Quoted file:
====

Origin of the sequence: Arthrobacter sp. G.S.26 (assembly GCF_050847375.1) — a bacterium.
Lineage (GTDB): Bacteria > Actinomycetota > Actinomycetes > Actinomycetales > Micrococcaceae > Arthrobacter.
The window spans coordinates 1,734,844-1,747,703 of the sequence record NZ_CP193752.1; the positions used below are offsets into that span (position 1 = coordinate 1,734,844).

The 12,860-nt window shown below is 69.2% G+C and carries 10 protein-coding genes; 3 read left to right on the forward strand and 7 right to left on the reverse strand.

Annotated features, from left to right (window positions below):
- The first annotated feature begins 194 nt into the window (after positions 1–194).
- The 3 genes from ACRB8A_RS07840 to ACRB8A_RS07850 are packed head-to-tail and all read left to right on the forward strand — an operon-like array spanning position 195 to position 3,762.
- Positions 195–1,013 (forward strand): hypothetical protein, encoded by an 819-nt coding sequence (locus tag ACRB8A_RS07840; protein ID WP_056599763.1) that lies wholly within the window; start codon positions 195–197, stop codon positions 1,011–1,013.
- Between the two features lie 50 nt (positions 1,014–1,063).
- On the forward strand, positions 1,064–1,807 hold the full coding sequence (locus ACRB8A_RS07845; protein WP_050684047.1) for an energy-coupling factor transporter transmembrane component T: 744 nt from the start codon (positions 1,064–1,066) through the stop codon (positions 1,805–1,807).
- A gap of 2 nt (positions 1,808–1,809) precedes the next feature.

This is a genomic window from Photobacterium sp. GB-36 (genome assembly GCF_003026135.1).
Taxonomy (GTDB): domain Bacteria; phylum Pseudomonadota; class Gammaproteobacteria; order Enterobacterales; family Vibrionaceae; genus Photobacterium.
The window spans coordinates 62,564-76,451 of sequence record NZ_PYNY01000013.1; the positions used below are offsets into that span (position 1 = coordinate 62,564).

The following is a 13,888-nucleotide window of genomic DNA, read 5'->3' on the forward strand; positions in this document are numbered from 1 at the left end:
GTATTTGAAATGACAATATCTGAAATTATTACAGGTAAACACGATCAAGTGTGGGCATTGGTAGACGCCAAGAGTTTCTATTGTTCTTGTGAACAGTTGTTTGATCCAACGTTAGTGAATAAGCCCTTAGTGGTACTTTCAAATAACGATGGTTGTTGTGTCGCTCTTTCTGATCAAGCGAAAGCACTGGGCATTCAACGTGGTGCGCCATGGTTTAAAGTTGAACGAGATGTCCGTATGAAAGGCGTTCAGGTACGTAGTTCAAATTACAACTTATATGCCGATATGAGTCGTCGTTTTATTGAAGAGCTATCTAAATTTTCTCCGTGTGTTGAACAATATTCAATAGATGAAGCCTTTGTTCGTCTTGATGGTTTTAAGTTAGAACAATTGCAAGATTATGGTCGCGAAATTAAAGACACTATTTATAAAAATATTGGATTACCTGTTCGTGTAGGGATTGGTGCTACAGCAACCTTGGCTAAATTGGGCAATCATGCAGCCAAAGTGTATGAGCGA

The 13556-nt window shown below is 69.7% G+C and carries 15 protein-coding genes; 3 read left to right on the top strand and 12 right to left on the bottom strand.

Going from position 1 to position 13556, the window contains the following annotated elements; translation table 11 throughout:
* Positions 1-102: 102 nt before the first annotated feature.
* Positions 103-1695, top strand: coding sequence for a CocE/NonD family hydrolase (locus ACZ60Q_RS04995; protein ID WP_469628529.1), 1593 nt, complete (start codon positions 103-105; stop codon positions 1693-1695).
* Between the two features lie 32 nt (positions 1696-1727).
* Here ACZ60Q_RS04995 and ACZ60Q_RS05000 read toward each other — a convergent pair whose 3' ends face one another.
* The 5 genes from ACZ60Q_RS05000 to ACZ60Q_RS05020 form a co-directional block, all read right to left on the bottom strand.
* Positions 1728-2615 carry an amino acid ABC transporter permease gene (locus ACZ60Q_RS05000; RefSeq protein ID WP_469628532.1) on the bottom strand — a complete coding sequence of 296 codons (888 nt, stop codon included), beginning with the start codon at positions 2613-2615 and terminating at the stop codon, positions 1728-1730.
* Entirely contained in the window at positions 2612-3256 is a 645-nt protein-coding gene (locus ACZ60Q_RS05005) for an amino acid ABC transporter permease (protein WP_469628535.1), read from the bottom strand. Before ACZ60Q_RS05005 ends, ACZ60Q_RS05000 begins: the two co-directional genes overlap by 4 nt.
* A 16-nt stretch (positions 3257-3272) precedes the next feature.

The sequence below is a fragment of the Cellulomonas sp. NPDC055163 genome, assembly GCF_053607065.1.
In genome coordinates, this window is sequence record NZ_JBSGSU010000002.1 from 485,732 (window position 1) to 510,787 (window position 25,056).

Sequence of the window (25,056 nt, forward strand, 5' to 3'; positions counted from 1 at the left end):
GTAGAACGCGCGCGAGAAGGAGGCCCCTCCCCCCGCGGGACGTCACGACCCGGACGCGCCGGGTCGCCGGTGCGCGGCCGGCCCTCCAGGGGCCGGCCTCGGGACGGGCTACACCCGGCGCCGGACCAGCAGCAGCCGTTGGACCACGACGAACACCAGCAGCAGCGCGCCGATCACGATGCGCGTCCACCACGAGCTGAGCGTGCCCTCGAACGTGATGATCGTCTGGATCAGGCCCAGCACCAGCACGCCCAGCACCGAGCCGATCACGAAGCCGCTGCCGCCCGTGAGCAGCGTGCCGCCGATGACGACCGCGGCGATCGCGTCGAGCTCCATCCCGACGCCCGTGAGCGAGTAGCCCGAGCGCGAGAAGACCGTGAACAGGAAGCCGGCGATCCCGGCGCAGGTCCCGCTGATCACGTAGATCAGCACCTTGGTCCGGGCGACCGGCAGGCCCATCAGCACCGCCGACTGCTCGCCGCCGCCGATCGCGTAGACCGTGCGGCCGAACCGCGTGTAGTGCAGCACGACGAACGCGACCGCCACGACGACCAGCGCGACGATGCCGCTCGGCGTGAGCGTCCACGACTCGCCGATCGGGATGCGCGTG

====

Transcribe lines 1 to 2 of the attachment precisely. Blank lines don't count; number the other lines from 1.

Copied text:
Origin of the sequence: Arthrobacter sp. G.S.26 (assembly GCF_050847375.1) — a bacterium.
Lineage (GTDB): Bacteria > Actinomycetota > Actinomycetes > Actinomycetales > Micrococcaceae > Arthrobacter.